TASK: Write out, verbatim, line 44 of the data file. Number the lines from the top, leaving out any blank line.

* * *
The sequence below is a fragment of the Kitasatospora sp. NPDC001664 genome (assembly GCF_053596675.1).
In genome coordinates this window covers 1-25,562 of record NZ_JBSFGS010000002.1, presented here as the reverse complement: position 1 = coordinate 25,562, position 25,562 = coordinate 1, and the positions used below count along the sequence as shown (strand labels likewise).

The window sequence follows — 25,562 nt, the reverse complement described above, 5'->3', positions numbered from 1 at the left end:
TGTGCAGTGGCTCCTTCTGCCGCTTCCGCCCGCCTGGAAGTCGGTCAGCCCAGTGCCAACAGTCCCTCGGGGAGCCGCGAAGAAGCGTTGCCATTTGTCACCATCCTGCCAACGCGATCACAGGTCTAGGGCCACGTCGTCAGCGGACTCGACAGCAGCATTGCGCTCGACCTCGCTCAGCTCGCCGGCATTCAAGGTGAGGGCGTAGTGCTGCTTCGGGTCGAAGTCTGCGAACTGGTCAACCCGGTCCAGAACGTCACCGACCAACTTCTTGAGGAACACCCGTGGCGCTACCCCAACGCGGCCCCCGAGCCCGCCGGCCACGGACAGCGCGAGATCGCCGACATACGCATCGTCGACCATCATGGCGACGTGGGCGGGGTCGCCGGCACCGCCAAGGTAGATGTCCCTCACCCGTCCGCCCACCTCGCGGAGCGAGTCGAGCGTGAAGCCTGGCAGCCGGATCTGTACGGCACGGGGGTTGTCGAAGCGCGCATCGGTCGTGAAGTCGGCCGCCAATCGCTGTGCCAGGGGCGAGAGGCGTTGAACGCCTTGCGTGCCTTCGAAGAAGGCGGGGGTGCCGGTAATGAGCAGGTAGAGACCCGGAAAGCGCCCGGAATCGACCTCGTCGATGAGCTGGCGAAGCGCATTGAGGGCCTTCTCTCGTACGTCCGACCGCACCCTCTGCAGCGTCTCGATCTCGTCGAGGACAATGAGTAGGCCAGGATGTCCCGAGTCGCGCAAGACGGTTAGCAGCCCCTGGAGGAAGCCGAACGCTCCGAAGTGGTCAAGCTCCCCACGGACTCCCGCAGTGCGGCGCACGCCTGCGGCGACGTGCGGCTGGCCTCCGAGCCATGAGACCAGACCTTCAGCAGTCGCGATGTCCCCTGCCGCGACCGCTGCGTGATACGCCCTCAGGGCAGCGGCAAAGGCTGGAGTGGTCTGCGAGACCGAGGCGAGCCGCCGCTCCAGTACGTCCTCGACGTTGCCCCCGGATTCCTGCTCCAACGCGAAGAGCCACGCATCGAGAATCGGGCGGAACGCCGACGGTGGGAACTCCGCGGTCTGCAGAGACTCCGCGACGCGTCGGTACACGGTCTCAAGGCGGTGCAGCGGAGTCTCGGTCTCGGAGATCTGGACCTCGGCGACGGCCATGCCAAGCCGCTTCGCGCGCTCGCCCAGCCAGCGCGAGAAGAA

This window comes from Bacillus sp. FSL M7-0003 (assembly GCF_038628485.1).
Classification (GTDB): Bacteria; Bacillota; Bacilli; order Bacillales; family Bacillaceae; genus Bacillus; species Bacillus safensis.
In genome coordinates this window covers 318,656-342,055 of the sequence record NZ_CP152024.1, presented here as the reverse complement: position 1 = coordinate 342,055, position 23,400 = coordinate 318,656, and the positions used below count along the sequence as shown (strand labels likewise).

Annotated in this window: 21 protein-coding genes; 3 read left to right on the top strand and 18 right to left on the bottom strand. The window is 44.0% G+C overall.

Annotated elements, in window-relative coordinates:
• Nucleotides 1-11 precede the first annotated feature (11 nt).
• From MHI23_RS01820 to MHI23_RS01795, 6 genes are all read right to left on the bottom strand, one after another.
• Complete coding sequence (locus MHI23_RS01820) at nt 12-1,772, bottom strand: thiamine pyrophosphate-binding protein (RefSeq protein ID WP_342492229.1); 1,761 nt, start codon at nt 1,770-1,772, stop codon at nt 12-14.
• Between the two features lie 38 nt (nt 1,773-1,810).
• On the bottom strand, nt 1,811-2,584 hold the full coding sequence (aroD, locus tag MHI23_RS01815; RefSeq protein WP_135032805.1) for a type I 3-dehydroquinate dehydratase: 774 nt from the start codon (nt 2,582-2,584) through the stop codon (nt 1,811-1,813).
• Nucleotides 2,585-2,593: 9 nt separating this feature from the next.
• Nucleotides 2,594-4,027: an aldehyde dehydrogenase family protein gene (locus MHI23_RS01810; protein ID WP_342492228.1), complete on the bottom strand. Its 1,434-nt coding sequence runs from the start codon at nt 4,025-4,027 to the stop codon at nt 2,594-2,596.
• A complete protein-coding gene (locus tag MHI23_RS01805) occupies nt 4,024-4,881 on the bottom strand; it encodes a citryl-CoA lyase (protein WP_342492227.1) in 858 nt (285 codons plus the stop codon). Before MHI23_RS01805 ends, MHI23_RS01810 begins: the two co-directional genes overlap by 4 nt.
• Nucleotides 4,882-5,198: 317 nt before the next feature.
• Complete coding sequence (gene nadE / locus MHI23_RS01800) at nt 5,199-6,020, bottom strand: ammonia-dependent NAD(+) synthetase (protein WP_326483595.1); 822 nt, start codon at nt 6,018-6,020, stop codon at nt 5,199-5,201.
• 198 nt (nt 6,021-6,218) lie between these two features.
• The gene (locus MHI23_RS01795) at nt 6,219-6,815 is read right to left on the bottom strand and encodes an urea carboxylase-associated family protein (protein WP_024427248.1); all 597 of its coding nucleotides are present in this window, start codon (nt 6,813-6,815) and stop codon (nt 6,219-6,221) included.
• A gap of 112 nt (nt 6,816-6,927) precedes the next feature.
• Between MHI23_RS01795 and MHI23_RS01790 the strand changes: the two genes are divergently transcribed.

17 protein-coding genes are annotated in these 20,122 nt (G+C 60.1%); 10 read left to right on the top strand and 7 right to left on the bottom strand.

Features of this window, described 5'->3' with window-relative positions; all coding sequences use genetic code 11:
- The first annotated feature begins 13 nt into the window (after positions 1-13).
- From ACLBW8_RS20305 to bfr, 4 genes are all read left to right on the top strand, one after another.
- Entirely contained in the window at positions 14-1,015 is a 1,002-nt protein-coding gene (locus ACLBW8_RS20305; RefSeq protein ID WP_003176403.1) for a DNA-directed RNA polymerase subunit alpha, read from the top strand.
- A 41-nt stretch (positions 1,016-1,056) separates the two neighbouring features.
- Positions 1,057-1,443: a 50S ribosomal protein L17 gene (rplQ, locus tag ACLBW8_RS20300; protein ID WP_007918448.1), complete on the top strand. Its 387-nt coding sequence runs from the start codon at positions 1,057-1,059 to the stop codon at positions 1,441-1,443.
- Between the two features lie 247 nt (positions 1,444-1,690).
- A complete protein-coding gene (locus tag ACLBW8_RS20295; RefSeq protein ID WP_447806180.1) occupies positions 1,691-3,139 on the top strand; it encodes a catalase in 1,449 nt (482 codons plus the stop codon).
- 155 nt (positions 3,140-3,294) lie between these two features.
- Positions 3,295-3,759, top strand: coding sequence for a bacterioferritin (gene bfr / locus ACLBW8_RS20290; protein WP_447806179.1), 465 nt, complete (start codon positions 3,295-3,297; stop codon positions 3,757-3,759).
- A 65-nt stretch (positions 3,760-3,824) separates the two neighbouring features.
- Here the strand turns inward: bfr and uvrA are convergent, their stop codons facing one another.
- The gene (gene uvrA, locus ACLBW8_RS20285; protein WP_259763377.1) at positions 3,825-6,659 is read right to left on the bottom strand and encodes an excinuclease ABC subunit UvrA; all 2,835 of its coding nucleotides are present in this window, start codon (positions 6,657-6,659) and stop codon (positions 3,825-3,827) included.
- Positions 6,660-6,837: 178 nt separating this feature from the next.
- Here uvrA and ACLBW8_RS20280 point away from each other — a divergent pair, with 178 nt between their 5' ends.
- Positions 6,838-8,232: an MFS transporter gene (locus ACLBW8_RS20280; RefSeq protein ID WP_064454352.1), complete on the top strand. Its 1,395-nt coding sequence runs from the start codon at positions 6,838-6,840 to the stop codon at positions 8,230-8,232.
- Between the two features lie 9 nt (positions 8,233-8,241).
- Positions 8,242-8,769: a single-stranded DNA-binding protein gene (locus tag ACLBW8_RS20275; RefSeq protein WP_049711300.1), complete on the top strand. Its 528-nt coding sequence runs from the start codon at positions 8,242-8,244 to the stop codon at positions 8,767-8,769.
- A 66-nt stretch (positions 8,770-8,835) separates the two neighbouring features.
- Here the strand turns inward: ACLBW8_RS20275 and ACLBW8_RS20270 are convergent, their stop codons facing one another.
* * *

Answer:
- Here the strand turns inward: ACLBW8_RS20275 and ACLBW8_RS20270 are convergent, their stop codons facing one another.